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This chapter reconstructs the dynamics of the initial encounter between the British and the question of mental health illness in Palestine into the 1920s. Far from recapitulating a familiar narrative about the colonial introduction of psychiatry as a moment of rupture, it instead offers a multi-layered account of the opening of the first government mental health hospital at Bethlehem, in order to highlight how the British were in fact latecomers to an ongoing history of psychiatry in Palestine. Well before the British occupation of 1917, Palestinians had recourse to a range of medical and non-medical options for the management of the mentally ill, and those existing understandings, experiences, and institutions crucially shaped how the British responded to mental health illness across these formative years. As well as tracing the establishment of a key institution, this chapter also introduces a central figure in the history of psychiatry in mandate Palestine: Dr Mikhail Shedid Malouf.
The seventh chapter studies how Blake’s poem Milton (c.1804) reconceives key aspects of epic tradition as it refigures missionary work as a metaphor for promoting freedom from the limitations of imperial discourse. Showing how literal missionary work can assist empire by holding people in states of subjection, Blake more abstractly repudiates the limitations that Equiano addresses concretely. I argue that Blake locates in the tensions between missionary work and empire the resources to oppose imperialism. While some of Blake’s rhetoric resembles that of actual missionaries and imperialists of his day, I suggest that Blake works from within such orthodox discourses to undermine them. The unresolved contradictions in Blake’s Milton – both in his use of the epic genre and in his appeals to religious and imperial rhetoric – heighten the challenge that he poses to the stable circumscriptions of imperial discourse.
Chapter 2 augments this framework by surveying the history of the evangelical revival, emphasizing the anxious relationship between missionaries and empire. I examine the growth of missionary societies, their conflicts with empire, and their descent into the underworld of collusion with imperialists. I highlight key moments in this history, including the Vellore Mutiny, which raised concerns about evangelism among more secular exponents of empire, and the subversive work of Johannes Van der Kemp among the Khoi in South Africa. The chapter concludes with a close examination of two brief epics composed by missionary propagandists in the 1790s, Thomas Williams and Thomas Beck. These poems reveal the early conceptual friction between evangelism and imperialism, but they also indicate the assumptions that would enable the two projects to be aligned in the nineteenth century.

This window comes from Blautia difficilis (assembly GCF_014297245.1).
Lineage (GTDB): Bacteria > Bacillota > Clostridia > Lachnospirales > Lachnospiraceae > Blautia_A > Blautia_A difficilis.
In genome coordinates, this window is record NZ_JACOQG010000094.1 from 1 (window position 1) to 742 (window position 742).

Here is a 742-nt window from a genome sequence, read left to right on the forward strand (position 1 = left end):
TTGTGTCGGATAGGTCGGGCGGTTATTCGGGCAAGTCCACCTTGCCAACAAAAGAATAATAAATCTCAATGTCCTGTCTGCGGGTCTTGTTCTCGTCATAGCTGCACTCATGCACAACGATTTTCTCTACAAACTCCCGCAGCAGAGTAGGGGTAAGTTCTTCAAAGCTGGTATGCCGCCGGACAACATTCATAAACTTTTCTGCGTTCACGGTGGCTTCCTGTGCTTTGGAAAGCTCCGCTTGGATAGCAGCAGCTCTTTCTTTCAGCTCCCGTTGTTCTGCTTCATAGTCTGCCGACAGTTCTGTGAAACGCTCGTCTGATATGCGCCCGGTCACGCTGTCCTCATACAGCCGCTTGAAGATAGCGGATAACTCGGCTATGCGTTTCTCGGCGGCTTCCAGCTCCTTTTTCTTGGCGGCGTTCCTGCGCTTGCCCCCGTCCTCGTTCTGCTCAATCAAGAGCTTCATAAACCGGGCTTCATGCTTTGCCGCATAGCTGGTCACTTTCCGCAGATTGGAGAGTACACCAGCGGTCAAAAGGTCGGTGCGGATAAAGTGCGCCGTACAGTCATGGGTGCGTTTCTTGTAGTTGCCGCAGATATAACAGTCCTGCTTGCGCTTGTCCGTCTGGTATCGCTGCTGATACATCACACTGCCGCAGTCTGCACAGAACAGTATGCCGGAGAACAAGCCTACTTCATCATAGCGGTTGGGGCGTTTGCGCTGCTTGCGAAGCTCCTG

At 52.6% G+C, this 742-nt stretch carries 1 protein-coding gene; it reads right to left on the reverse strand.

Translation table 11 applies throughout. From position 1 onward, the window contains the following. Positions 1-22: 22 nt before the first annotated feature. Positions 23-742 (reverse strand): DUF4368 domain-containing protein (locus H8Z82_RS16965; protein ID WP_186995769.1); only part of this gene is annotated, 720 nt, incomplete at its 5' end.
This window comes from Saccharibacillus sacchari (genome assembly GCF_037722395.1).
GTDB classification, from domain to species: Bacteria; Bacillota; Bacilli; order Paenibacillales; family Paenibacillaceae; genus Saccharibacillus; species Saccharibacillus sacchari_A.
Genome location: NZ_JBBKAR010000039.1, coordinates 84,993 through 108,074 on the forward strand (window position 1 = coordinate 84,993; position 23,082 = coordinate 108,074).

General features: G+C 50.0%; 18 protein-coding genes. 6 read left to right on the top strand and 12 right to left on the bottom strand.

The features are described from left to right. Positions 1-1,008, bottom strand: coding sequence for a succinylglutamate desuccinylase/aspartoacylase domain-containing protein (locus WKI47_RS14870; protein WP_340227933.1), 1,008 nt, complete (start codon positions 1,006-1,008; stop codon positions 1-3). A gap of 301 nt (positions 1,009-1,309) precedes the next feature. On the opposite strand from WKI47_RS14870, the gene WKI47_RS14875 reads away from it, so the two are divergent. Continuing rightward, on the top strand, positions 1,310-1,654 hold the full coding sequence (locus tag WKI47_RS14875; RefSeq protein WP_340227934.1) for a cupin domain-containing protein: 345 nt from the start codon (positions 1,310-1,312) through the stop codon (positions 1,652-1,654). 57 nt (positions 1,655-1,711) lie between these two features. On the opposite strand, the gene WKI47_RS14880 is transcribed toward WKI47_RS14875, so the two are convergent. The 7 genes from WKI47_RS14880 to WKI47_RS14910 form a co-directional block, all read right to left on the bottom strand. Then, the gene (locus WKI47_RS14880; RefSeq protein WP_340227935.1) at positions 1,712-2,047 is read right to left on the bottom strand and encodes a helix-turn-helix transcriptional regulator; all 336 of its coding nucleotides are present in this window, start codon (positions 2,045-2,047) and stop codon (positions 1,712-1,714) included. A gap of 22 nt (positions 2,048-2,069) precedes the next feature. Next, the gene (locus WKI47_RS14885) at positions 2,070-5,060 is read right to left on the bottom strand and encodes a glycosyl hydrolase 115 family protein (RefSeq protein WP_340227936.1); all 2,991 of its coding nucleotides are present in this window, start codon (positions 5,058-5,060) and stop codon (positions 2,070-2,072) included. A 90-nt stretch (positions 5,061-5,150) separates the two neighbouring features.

My fifth chapter extends my investigation of how epic could facilitate the imagining of a coordination of evangelism and imperialism and also provide, through tensions inherent in the genre, space to critique of the developing ideology of Christian imperialism. I examine Robert Southey’s Madoc as a cautious depiction of Christian conversion: even as Southey regards it as uplifting and beneficial, he expresses wariness about evangelism’s potential to sanction injustice. Conveying the remnants of Southey’s misgivings about the tyrannical potential of established religion, along with his suspicion about the overly enthusiastic zeal of many missionaries, Madoc traces similarities between Christians and non-Christians as a technique to affirm colonial authority, even as it strives to contain the tensions summoned by this strategy. Through his revisions of the epic genre, Southey advocates a need continuously to reform Christianity, empire, and epic, and so continuously to purge them of a tyrannous potential that he believed accompanied them.
After having discussed the tactics of epic writing in the 1790s and early 1800s, I return to 1789 in my sixth chapter in order to examine the subversive implications of Olaudah Equiano’s anticipation of the Romantic epic revival. Although his Interesting Narrative (1789) is not an epic, it borrows several aspects of the epic form in order to associate Equiano at once with both colonizers and the colonized. Mixing epic with autobiography, conversion narrative, and travel writing, the formal liminality of Equiano’s account amplifies his presentation of himself as a hybrid figure in terms of race and religion, allowing him to promote to his readers not merely Christianity, but a broader conception of identity that challenges the conceptual basis of slavery and imperialism. Drawing on the literary resources of his colonizers’ culture, Equiano ultimately uses his position as ‘other’ to promote in his Narrative a cosmopolitan Christian identity that transcends the categories of nation and race while revealing the flaws in the discourse of both evangelism and empire.
Chapter 1 establishes a framework for understanding how the Romantic epic served as a vital literary form for addressing the tensions raised by the evangelical revival and the development of ideologies of Christian imperialism. Identifying epic poetry as an inherently conflicted genre that at once embodies reverence towards tradition and rebellion against it, the chapter investigates unique tensions in the Romantic epic that suspend it between an exterior focus influenced by the classics and an interior orientation inspired by Milton. Examining the conflicts within and between evangelism and the secular civilizing mission, the chapter argues that tensions within the epic genre make it useful for addressing similar anxieties exposed by the development of Christian imperialism.
The book concludes with a chapter that links my argument to the poetic theory and epic practice of the canonical Romantics. Situating Wordsworth’s Prelude and Byron’s Don Juan in the epic revival reveals how they participate in the trends of the period by addressing the tensions of the evangelical turn of empire. The Prelude elaborates the tradition of epic poetry that broadly affirms assumptions of British imperialism while resisting and seeking to temper its worst aspects. Don Jua, on the other hand, may be read as an extension of more subversive uses of the epic genre, attempting oppose imperialism – or at least many of its forms – by decrying the very idea of transforming others. Yet in Byron’s rejection of conversion, and in his embrace of a subjectivity made thinkable by the increasing secularization of the world, he offers an alternate path for reclaiming a sense of wholeness, one grounded in doubt and critical thought.